DoubleClick, Quantcast, and the other large-scale ad brokers could start using a lot of different domains, but they’d all eventually be blocked.
What’s more likely to happen is that they’ll work with their large-scale publishers to install a sort of ‘pass-through’ on their servers so that the publisher’s domain is the one serving the scripts and ads, and simply passing everything through to the advertising network’s servers. This will put more burden on publishers, since their servers now have to route more traffic, but if that cost pales in comparison to lost revenue, they’ll get on board.
Blockers could try to get around this by blocking the script names instead of the domains, but this is quickly circumvented by assigning random names to the advertising scripts. Now the ad code is indistinguishable from the site’s content, from a URL perspective.
If URL blocking is no longer viable, then ad blockers will need to start removing ads from their placements on a site-by-site basis. This is an order of magnitude more work, since rules need to be adapted for the specific design of each site. Ad blocker effectiveness would drop way off, but still might have value if, say, the top 100 sites were still covered well.
Selective hiding is all about the ‘selector’, or the rule you put in place to decide what it is you’re going to hide. Right now, this is pretty easy. On the nytimes.com home page today, the top ad banner is in an HTML tag labelled with a class of ‘hp-top-ad’. So if I add that to my ad blocker, no sweat.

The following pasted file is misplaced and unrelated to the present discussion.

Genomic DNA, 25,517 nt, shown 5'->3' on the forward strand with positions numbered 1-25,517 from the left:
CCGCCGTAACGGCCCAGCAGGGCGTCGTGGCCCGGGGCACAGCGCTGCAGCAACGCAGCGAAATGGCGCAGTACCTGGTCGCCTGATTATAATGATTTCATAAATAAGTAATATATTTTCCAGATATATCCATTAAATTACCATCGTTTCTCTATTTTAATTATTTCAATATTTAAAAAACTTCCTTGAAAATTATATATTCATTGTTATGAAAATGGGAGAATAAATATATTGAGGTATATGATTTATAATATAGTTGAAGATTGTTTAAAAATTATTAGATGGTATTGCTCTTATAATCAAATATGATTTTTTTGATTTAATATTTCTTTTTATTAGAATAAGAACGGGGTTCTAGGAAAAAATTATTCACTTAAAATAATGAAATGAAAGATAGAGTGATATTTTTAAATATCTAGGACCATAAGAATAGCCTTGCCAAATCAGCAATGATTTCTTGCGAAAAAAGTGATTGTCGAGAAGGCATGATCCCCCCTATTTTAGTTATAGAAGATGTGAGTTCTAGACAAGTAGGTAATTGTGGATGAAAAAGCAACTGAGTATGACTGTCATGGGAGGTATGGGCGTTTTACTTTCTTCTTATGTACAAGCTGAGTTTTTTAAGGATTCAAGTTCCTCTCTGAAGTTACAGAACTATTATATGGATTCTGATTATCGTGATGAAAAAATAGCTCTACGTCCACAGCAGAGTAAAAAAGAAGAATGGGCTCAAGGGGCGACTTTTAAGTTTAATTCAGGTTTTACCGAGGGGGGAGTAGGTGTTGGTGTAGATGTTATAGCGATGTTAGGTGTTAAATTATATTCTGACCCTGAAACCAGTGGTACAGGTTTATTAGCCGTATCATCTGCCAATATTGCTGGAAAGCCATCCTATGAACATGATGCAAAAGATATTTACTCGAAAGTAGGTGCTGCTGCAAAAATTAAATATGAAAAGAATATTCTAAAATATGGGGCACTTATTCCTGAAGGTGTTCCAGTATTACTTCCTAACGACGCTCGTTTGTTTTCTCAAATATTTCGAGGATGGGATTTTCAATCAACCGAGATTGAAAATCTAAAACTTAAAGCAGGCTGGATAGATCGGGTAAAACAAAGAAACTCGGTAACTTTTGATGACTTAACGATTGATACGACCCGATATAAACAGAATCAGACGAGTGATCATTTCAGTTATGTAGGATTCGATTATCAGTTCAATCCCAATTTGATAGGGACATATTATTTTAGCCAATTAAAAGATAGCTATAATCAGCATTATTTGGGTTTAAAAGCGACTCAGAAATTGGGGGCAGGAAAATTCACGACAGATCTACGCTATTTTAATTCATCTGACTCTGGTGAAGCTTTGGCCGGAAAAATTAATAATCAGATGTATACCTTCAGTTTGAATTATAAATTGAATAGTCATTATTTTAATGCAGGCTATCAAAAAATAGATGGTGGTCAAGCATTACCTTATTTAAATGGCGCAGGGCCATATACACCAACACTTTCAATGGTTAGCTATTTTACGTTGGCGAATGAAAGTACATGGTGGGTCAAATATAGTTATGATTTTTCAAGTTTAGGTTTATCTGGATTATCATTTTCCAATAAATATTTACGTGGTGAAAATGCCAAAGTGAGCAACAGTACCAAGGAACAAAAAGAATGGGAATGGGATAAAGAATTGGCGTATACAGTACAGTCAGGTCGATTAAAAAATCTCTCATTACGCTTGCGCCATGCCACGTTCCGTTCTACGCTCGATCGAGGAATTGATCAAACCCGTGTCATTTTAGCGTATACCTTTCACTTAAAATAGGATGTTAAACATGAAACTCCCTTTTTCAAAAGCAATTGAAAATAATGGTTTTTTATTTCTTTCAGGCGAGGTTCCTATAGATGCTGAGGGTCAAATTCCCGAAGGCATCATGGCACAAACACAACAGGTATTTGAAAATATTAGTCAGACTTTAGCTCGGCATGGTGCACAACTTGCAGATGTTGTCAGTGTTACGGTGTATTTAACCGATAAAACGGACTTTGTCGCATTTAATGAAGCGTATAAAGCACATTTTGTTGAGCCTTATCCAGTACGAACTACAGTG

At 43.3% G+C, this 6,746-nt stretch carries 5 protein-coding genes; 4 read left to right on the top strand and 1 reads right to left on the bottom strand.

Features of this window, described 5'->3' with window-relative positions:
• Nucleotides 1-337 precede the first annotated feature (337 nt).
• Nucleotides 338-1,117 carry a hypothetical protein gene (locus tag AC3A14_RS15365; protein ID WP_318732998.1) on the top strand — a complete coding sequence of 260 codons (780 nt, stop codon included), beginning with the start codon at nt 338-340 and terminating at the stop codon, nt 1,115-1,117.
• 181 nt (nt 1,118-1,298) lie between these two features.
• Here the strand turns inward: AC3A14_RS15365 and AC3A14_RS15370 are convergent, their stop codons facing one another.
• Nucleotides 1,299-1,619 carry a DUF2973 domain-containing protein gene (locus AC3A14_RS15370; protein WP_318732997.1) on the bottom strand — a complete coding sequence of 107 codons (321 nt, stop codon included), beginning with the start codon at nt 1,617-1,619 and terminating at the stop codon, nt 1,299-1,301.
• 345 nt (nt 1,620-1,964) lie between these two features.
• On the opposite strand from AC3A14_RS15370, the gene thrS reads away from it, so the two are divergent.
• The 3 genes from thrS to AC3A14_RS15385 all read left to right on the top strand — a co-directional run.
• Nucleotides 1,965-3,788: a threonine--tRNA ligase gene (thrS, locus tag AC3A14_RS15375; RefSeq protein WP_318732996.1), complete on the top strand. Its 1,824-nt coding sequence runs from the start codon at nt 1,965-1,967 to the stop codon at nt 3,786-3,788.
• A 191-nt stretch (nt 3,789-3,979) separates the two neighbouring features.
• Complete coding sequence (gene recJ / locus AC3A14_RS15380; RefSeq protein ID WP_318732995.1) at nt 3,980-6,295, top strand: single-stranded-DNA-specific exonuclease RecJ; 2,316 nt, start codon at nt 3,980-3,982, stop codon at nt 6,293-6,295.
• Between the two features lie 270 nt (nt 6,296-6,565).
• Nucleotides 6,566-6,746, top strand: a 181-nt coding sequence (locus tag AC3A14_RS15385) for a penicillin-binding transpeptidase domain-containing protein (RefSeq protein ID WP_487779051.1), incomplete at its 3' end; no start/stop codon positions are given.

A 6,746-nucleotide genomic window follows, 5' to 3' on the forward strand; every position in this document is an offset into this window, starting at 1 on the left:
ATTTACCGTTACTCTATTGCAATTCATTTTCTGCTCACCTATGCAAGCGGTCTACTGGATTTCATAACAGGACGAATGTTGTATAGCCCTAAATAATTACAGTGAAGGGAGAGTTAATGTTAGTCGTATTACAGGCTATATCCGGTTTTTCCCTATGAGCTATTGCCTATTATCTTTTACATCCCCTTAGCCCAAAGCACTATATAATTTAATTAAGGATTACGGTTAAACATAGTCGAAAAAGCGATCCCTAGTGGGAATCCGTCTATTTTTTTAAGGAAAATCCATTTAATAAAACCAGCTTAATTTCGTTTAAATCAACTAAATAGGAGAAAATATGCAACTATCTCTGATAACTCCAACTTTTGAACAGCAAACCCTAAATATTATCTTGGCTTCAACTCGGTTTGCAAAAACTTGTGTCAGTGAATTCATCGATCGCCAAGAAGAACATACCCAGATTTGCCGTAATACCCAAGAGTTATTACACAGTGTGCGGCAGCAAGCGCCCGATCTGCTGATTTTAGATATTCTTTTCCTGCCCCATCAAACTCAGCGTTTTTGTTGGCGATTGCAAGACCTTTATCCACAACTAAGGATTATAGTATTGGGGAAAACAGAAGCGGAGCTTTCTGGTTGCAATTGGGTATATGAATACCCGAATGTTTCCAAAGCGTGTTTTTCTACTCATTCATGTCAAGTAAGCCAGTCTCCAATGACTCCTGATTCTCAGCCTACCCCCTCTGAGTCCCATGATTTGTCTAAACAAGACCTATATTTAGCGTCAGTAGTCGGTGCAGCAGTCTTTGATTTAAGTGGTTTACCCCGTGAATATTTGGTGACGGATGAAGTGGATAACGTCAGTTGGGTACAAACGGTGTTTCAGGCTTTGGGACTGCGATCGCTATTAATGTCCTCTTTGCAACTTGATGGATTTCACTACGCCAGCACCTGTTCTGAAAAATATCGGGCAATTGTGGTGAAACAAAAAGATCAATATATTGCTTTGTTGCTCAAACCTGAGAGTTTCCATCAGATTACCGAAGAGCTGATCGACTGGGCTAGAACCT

Of course, if this becomes commonplace, it’s pretty easy for the Times to change that label to something else. The labels are there for the Times to use as a reference in their own styles and scripts to make their site work. But they can change it, or even set it to rotate its name every hour or so. It would also be pretty easy for them to add more tags to the page that do nothing but throw ad blockers off track. Again, this is more work, and thus more expensive, but it’s cheaper than losing your ad revenue.
The Nuclear Option
If neither of these techniques thwart ad blockers, there’s always a nuclear third option: pulling out all the technical stops to make ads and trackers mandatory.
Imagine if I built a site with a white background, and white text, and I cover it all with a big, empty white box. It would be illegible. Then I add an advertising script and a tracking script. But I’ve worked with my advertising partner, so that after their script inserts its ads, it tells the browsers ‘turn the text black to make it legible’. Then after the tracking script gets done sending its tracking data, it tells the browser, ‘remove the white box so people can see the text’. Now the page is ready to use.
I’ve effectively handed over some of my site design rules to my advertising partners, ensuring that my site is broken if their scripts don’t load. This is a pretty ham-handed example, but there are plenty of other ways to do the same thing. I might, for instance, insert a big warning not to use ad blockers that only disappears when the ad blocker doesn’t affect the site.
Changing The Landscape
Once there are well-defined procedures for stopping the ad blockers, the ad distribution and analytics networks like DoubleClick, Adobe, and Google Analytics will all have pre-packaged methods to get around them. Some of these will be things that need to run on the server, so they’ll be tougher to implement than the simple script embeds they use now, but they’ll have plenty of options in order to stay relevant.